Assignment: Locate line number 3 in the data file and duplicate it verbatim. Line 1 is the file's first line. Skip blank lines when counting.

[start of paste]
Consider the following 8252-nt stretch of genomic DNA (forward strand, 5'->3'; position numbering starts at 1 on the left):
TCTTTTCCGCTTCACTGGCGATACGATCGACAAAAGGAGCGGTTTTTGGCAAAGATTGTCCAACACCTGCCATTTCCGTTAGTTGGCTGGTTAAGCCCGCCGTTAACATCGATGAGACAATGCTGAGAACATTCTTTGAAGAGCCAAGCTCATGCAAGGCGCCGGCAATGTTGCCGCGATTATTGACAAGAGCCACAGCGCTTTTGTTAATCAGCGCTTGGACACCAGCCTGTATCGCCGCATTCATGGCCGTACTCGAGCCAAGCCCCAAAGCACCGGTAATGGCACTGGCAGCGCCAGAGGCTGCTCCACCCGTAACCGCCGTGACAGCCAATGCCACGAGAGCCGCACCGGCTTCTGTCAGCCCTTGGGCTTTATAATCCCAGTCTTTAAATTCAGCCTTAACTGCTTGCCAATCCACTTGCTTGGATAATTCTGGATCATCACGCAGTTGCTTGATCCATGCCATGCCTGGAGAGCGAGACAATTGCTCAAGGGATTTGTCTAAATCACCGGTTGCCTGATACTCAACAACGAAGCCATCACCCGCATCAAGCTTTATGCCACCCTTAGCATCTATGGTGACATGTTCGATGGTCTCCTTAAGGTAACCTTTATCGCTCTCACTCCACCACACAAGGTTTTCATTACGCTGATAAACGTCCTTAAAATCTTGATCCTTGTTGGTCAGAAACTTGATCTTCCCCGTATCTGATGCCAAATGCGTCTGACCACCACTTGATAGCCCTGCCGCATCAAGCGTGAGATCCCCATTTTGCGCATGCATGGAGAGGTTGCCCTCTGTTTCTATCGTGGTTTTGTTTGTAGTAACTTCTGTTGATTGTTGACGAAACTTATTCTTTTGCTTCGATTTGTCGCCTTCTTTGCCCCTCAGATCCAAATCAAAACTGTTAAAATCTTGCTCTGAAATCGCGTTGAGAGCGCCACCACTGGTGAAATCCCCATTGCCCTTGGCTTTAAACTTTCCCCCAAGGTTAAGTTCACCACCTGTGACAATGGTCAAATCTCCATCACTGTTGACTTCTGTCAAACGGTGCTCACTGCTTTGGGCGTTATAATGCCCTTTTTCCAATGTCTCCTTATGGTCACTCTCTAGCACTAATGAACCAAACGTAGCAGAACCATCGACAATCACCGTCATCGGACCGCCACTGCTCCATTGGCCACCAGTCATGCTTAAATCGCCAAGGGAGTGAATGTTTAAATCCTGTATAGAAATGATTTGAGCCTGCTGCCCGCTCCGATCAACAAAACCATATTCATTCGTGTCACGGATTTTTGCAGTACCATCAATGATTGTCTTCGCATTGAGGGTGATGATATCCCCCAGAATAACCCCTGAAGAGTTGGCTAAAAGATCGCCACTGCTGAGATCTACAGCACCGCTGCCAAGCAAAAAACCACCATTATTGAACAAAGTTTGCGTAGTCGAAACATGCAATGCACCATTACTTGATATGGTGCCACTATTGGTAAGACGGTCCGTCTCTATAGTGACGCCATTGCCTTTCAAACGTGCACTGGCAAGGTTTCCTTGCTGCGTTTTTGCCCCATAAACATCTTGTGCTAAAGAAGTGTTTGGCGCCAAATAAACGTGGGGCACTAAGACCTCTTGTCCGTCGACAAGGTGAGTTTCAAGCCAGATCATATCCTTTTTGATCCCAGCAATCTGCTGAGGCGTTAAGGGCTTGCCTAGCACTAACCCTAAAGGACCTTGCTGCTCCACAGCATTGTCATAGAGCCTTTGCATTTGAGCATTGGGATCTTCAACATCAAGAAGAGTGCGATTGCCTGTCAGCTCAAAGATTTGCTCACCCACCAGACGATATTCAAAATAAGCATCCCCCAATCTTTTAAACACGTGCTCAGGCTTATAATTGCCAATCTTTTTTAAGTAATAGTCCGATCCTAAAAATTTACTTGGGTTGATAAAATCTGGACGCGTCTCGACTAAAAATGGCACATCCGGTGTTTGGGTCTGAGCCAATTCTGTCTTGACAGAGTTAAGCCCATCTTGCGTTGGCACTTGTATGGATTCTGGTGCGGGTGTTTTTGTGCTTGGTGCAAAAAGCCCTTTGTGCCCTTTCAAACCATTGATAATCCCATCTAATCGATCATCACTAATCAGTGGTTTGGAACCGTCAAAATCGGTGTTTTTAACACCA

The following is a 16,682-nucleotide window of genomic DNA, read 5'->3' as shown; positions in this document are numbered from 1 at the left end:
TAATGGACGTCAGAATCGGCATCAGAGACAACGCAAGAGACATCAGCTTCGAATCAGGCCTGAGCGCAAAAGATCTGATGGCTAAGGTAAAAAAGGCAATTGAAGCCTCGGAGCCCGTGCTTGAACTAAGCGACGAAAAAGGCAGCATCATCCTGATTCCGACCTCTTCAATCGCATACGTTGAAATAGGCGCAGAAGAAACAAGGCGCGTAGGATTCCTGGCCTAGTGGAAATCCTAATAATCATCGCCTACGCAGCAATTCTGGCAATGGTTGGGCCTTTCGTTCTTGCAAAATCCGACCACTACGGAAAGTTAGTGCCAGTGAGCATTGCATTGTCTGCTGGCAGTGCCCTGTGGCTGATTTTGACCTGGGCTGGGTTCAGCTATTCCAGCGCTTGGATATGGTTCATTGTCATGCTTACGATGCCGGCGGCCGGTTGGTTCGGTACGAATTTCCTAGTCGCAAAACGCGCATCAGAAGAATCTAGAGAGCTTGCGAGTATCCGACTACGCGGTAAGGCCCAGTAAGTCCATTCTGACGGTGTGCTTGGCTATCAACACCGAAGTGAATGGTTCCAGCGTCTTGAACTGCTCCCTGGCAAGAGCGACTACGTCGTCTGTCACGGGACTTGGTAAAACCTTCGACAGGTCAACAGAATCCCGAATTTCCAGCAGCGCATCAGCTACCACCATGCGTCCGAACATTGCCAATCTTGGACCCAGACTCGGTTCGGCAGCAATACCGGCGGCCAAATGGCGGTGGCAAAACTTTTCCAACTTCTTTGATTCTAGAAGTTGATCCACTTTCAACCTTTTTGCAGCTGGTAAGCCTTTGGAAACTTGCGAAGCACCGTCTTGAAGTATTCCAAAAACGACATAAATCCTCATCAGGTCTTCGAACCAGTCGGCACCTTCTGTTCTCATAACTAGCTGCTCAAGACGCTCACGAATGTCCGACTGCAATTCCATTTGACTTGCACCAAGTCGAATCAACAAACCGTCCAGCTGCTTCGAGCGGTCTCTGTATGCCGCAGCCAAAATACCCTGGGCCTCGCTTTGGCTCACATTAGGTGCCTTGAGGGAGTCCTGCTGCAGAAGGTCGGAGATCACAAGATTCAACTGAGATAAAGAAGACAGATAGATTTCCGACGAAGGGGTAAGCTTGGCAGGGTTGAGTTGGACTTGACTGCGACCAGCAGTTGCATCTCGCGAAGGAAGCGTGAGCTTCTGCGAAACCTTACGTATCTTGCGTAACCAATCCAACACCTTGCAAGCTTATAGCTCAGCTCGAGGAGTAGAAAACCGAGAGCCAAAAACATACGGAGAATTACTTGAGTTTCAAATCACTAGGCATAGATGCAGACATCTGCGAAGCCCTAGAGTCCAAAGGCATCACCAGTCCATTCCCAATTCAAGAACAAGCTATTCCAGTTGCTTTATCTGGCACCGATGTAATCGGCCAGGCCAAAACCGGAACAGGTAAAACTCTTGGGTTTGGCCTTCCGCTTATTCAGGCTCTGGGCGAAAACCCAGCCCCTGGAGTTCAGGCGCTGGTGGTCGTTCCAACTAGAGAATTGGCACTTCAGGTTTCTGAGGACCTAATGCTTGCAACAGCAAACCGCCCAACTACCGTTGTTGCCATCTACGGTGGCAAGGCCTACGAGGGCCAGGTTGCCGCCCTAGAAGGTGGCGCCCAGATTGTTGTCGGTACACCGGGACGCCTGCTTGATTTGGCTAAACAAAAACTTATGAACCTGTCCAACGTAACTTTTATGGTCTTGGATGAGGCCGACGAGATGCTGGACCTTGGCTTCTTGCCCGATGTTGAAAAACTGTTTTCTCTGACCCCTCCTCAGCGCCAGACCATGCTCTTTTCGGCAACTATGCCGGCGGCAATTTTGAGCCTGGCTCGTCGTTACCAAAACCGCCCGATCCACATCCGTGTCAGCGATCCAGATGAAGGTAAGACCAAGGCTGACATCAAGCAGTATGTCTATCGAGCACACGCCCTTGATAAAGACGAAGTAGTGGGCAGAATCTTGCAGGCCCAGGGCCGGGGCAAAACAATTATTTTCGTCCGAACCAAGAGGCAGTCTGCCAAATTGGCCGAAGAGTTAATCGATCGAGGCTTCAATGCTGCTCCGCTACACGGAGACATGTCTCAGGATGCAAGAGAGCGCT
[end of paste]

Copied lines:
The following is a 16,682-nucleotide window of genomic DNA, read 5'->3' as shown; positions in this document are numbered from 1 at the left end: